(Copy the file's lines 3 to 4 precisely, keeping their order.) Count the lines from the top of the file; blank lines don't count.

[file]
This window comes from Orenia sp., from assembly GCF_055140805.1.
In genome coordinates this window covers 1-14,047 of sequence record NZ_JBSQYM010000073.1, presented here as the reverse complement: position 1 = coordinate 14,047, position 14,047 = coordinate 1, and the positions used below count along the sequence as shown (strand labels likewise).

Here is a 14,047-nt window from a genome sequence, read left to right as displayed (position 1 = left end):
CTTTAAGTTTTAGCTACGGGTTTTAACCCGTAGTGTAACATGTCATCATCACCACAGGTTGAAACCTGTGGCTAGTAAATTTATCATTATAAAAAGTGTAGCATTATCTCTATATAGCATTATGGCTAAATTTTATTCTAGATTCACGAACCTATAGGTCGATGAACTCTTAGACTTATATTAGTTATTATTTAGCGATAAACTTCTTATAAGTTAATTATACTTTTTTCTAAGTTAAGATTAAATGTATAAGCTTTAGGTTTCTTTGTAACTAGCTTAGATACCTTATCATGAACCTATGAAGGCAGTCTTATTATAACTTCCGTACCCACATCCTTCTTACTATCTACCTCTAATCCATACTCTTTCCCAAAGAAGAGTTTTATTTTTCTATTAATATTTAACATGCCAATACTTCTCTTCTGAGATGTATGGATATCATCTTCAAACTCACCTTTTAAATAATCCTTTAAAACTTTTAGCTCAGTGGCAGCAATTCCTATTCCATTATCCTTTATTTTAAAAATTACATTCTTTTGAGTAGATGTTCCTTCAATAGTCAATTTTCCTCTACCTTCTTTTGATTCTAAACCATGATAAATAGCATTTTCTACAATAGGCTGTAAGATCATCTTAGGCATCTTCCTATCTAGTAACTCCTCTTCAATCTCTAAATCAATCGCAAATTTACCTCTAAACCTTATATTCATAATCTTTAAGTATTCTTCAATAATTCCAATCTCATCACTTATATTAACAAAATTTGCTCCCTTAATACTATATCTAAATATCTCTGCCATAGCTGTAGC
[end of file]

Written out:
Here is a 14,047-nt window from a genome sequence, read left to right as displayed (position 1 = left end):
CTTTAAGTTTTAGCTACGGGTTTTAACCCGTAGTGTAACATGTCATCATCACCACAGGTTGAAACCTGTGGCTAGTAAATTTATCATTATAAAAAGTGTAGCATTATCTCTATATAGCATTATGGCTAAATTTTATTCTAGATTCACGAACCTATAGGTCGATGAACTCTTAGACTTATATTAGTTATTATTTAGCGATAAACTTCTTATAAGTTAATTATACTTTTTTCTAAGTTAAGATTAAATGTATAAGCTTTAGGTTTCTTTGTAACTAGCTTAGATACCTTATCATGAACCTATGAAGGCAGTCTTATTATAACTTCCGTACCCACATCCTTCTTACTATCTACCTCTAATCCATACTCTTTCCCAAAGAAGAGTTTTATTTTTCTATTAATATTTAACATGCCAATACTTCTCTTCTGAGATGTATGGATATCATCTTCAAACTCACCTTTTAAATAATCCTTTAAAACTTTTAGCTCAGTGGCAGCAATTCCTATTCCATTATCCTTTATTTTAAAAATTACATTCTTTTGAGTAGATGTTCCTTCAATAGTCAATTTTCCTCTACCTTCTTTTGATTCTAAACCATGATAAATAGCATTTTCTACAATAGGCTGTAAGATCATCTTAGGCATCTTCCTATCTAGTAACTCCTCTTCAATCTCTAAATCAATCGCAAATTTACCTCTAAACCTTATATTCATAATCTTTAAGTATTCTTCAATAATTCCAATCTCATCACTTATATTAACAAAATTTGCTCCCTTAATACTATATCTAAATATCTCTGCCATAGCTGTAGC